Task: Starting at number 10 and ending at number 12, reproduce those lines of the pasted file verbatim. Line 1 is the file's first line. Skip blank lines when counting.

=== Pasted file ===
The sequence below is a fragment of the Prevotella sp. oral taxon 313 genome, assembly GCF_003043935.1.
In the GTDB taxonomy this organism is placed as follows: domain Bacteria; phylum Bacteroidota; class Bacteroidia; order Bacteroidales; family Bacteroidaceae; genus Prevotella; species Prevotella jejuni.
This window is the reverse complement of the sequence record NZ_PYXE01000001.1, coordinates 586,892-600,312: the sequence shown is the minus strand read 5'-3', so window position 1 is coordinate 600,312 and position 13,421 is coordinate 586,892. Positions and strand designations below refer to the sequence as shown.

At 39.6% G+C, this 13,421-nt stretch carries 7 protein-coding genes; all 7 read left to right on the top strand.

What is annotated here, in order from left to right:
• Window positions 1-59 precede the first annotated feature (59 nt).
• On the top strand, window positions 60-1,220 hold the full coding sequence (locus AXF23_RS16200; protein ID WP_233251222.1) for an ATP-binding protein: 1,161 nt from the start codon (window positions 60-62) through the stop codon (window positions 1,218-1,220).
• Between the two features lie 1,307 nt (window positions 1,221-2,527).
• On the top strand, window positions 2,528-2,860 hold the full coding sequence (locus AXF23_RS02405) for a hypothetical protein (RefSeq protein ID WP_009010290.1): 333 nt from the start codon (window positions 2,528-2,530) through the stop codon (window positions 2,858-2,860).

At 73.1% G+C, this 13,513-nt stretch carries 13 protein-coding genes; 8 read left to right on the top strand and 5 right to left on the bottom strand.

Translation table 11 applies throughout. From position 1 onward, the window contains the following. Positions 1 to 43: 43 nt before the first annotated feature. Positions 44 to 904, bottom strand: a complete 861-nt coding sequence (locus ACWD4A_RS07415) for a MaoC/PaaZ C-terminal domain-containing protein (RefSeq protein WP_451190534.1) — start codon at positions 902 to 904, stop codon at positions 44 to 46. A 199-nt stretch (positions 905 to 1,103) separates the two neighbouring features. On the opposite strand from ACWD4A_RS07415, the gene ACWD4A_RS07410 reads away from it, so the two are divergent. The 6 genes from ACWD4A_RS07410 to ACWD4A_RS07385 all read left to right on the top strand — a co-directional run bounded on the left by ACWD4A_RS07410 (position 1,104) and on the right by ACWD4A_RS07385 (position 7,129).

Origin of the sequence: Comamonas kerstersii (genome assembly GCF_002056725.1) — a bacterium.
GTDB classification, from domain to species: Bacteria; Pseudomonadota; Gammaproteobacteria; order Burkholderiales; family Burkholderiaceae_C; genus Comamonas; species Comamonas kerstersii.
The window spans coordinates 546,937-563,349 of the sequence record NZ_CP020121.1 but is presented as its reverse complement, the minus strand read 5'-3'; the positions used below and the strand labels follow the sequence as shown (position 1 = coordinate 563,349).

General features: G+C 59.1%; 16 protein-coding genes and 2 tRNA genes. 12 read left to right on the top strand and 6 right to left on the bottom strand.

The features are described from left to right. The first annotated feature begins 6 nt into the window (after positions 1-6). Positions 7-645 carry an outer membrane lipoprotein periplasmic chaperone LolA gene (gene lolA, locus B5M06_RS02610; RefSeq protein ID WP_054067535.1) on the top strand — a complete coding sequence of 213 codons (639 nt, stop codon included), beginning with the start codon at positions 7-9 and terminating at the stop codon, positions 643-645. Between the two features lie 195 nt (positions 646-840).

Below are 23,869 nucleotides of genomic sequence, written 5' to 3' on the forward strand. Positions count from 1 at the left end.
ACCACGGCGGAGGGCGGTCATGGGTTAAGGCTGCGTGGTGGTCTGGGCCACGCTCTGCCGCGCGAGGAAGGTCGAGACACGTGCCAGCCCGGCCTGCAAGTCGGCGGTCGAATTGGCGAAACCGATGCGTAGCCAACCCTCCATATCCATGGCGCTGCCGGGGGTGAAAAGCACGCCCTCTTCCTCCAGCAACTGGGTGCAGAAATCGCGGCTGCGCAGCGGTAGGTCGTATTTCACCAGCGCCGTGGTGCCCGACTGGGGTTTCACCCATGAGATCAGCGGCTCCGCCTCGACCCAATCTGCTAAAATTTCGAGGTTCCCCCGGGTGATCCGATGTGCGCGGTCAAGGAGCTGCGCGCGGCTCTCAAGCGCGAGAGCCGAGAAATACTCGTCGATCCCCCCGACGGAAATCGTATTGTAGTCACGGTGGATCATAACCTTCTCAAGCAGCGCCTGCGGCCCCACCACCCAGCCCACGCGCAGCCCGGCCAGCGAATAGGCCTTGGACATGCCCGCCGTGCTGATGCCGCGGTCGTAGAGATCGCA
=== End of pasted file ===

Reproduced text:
At 73.1% G+C, this 13,513-nt stretch carries 13 protein-coding genes; 8 read left to right on the top strand and 5 right to left on the bottom strand.

Translation table 11 applies throughout. From position 1 onward, the window contains the following. Positions 1 to 43: 43 nt before the first annotated feature. Positions 44 to 904, bottom strand: a complete 861-nt coding sequence (locus ACWD4A_RS07415) for a MaoC/PaaZ C-terminal domain-containing protein (RefSeq protein WP_451190534.1) — start codon at positions 902 to 904, stop codon at positions 44 to 46. A 199-nt stretch (positions 905 to 1,103) separates the two neighbouring features. On the opposite strand from ACWD4A_RS07415, the gene ACWD4A_RS07410 reads away from it, so the two are divergent. The 6 genes from ACWD4A_RS07410 to ACWD4A_RS07385 all read left to right on the top strand — a co-directional run bounded on the left by ACWD4A_RS07410 (position 1,104) and on the right by ACWD4A_RS07385 (position 7,129).

Origin of the sequence: Comamonas kerstersii (genome assembly GCF_002056725.1) — a bacterium.